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Afghanistan: Cultural Heritage and the Forever War
In March 2001, the colossal Buddha statues of Bamyan Valley in Afghanistan were destroyed by the Taliban in an act that reverberated around that world. Just a few months later, the tragic events of 9/11 set in motion a slew of domestic and foreign policy changes in the U.S. and sparked a devastating conflict in the Middle East. In the decades since, cultural heritage throughout the region has stood at the center of this turbulence, facing threats of targeted destruction, collateral damage due to armed conflict, abandonment, and neglect linked to the absence of maintenance.

In light of President Biden’s plans to withdraw all U.S. troops from Afghanistan by September 11, 2021, the annual Paul Mellon Lecture will explore the history and importance of cultural heritage in Afghanistan, critical preservation efforts over the past 20 years, and the impact the new political equilibrium may have on heritage sites. The event is part of a broader reflection throughout 2021 on the state of cultural heritage in the Middle East in the 20 years since 9/11.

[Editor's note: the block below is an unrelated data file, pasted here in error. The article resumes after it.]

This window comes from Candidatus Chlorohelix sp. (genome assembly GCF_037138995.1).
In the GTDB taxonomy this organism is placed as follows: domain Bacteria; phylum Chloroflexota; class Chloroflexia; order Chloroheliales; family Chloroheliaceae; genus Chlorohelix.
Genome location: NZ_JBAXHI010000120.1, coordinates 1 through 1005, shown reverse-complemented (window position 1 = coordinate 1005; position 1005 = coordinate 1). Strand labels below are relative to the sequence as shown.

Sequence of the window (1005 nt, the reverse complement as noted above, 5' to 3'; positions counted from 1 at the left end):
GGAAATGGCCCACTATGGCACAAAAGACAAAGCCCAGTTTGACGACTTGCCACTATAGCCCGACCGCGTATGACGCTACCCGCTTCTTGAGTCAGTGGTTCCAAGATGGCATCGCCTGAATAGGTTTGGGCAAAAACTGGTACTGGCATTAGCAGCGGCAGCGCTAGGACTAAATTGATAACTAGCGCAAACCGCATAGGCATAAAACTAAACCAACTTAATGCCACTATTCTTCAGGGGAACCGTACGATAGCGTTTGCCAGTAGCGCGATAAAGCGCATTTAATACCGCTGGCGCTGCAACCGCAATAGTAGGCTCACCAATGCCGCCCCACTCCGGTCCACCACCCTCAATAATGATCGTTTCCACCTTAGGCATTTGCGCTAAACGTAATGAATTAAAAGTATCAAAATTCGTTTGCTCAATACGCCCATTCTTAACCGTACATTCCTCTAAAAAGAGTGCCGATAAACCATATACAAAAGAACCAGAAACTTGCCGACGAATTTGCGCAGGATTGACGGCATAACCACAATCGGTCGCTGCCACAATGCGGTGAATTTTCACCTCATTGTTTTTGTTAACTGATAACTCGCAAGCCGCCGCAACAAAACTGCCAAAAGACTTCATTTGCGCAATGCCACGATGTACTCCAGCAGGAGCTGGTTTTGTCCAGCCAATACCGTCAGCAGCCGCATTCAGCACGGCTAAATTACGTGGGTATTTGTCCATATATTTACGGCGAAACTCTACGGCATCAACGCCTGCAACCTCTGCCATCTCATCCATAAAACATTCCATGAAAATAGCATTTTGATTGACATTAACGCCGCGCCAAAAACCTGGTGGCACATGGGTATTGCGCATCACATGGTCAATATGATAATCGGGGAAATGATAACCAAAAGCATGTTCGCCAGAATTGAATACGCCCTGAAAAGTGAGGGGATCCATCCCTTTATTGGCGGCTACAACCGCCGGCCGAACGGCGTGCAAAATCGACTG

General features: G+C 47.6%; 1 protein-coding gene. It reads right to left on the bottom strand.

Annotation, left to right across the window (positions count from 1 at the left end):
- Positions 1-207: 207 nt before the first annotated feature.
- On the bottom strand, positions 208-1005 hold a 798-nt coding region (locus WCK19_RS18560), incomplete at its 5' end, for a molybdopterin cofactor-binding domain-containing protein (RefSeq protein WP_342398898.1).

Guests will hear from Rory Stewart, British diplomat, author, explorer, and politician whose 2002 journey walking solo across Afghanistan is recounted in The New York Times bestseller The Places In Between; and Dr. Omar Sharifi, Country Director at the American Institute of Afghanistan Studies (AIAS) and specialist of cultural anthropology. They will reflect on the relationship between culture, identity, and politics in Afghanistan today and will be joined by CEO of Turquoise Mountain Shoshana Stewart to discuss the restoration of the old city of Kabul, Murad Khani, and reviving its historic craft traditions. The event will be moderated by WMF President and CEO Bénédicte de Montlaur.

Inaugurated in 2003, the Paul Mellon Lecture is supported by the Paul Mellon Education Fund and enables audiences to learn about a critical issue in the field of cultural heritage.

May 6, 2021 12:00 PM in Eastern Time (US and Canada)

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